Abstract guidelines for RQG conference papers
An Abstract is a short document that is intended to capture the interest of the audience of the conference. If the Abstract is poorly written or if it is dull then it will not encourage a delegate at the event to attend your session and it may mean that your paper is not selected by the panel responsible for putting together the programme of the conference.
The key to Abstract writing is that it should engage the reader by identifying what your paper is about and why it should be on the conference programme. The title of the proposed paper is also important. Short attention-catching titles are the most effective. However, it is also important, for a conference paper, to ensure that the title describes the subject you are writing about. If you can, you should limit the length of the title to about 12 words.
In terms of what you say in the body of the Abstract, you will need to make a clear statement of the topic of your paper or, if relevant, your research question. You need to say how your research was/is being undertaken. For example is it quantitative or qualitative research? What is the research method used? What is the value of your findings and to whom? If the paper is not research focussed, explain what the delegate would gain from attending session.
The Abstract should then briefly describe the work to be discussed in your paper and also give a concise summary of the findings. Your Abstract should not include diagrams and references are not required. Your proposed abstract needs to be written within the word limit of 200 – 300 words (not including the title).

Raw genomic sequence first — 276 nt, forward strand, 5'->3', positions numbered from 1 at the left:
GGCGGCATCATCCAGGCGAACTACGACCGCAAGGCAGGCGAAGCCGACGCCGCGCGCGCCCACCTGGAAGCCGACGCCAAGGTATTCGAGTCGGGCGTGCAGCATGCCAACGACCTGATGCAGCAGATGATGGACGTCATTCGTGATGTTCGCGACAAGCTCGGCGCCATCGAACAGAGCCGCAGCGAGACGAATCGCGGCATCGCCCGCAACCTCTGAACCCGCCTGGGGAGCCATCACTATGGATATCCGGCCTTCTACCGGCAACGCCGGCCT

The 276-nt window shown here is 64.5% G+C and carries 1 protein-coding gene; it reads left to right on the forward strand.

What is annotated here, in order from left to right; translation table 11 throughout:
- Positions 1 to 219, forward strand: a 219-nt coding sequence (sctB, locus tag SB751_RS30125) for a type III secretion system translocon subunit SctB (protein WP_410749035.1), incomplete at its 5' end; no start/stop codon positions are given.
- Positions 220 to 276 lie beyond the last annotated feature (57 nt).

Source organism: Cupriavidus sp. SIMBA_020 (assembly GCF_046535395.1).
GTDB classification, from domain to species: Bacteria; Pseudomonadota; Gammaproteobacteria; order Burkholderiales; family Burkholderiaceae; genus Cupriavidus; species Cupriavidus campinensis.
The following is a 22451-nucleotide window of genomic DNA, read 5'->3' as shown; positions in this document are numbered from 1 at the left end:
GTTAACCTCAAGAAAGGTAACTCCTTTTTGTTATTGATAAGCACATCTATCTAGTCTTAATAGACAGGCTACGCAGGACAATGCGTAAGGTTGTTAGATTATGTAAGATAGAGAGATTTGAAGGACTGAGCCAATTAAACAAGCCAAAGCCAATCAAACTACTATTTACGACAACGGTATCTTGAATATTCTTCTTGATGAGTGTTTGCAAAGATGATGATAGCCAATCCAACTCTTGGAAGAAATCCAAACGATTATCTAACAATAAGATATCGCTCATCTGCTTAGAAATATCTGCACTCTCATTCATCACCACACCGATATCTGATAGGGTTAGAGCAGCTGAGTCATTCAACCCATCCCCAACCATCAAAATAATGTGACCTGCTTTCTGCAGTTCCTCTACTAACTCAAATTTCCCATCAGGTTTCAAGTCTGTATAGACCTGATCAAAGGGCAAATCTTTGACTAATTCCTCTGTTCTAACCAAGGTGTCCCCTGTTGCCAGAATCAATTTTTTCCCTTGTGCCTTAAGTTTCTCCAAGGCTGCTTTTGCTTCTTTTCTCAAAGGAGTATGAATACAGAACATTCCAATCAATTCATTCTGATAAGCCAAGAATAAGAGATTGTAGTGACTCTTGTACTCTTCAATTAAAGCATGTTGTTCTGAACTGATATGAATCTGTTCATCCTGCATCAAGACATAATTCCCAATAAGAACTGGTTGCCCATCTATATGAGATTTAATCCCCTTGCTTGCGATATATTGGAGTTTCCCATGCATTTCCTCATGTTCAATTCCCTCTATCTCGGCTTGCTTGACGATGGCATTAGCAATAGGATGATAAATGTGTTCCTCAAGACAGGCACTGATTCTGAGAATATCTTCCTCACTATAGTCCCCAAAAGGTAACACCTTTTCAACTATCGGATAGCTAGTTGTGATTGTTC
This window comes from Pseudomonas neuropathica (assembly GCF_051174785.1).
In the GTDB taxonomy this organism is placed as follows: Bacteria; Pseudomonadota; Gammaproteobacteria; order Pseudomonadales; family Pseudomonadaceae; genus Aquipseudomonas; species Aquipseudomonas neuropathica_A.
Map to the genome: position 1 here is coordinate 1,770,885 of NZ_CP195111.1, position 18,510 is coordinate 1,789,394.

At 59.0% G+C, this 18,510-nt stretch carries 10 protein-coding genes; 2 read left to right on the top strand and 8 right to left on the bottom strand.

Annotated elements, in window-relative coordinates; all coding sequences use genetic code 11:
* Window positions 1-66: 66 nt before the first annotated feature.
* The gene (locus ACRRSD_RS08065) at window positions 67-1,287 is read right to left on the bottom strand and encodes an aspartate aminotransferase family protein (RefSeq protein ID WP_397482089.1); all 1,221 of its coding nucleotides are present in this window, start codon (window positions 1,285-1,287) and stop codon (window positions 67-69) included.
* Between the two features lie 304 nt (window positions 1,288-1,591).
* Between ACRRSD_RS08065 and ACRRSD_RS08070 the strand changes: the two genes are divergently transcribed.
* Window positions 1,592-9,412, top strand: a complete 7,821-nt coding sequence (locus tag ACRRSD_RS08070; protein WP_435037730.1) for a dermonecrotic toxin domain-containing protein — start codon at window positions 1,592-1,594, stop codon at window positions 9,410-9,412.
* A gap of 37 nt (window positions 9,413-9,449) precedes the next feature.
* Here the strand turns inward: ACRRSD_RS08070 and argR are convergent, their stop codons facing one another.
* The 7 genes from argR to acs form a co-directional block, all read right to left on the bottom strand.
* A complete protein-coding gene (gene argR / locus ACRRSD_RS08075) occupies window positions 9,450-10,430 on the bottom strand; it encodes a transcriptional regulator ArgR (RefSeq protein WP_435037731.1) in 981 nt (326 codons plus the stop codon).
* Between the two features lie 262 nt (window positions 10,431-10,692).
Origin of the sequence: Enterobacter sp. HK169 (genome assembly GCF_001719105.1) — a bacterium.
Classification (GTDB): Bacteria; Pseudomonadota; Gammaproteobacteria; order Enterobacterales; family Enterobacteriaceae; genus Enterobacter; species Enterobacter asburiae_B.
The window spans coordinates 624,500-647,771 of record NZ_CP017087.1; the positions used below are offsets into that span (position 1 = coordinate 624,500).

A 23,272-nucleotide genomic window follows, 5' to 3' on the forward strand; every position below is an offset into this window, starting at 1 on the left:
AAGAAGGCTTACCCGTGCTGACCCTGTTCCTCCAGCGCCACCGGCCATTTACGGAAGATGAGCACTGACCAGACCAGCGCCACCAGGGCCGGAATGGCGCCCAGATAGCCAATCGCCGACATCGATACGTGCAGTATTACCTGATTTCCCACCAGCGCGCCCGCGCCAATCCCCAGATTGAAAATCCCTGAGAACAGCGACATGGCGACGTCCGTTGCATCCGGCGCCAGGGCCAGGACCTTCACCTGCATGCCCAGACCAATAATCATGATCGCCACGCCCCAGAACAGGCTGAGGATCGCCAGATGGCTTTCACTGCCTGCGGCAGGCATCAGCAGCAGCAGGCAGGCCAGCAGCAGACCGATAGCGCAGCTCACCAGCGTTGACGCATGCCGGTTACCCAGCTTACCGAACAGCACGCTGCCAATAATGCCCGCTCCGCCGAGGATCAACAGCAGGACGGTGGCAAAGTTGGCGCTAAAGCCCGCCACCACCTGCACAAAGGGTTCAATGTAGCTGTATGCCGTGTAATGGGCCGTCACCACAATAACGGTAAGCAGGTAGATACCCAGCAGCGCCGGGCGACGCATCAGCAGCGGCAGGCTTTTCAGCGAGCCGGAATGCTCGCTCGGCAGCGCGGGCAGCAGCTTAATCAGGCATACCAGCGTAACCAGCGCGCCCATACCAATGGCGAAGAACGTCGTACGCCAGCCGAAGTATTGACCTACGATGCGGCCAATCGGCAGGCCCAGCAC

Keywords and Key Phrases
Although not part of the Abstract as such, you could provide key words at the same time as the Abstract. Key words or phrases are used by Internet search engines to locate the paper. Somewhere between 5 and 10 Key Words are normally required and they should be the words which most closely reflect the content of the paper. This is not a requirement of the abstract submission.
12 points used in the Selection Process
During the abstract selection process the following 12 points are used as a guide. We strongly recommend that you ensure your abstract satisfies these points.
- 1. Does the abstract capture the interest of a listener of the paper?
- 2. Is the abstract well written?
- 3. Does the abstract engage the reader by describing what the paper is about?
- 4. Does the abstract title describe what is being written about?
- 5. Does the abstract make a clear statement of the topic of the paper and, if relevant, the research question?
- 6. Does the abstract say how the research was/is being undertaken (if relevant)?
- 7. Does the abstract indicate the value of the findings and to whom will they be of use?
- 8. Does the abstract describe the work or topic to be discussed in the paper?
- 9. Does the abstract give a concise summary what will be presented as part of the paper?
- 10. Does the abstract conform to the word limit of 300 words?
- 11. Does the abstract fit with the themes of the conference?
- 12. Should the abstract be accepted?
Authors who do not follow these guidelines may be more likely to have their work rejected.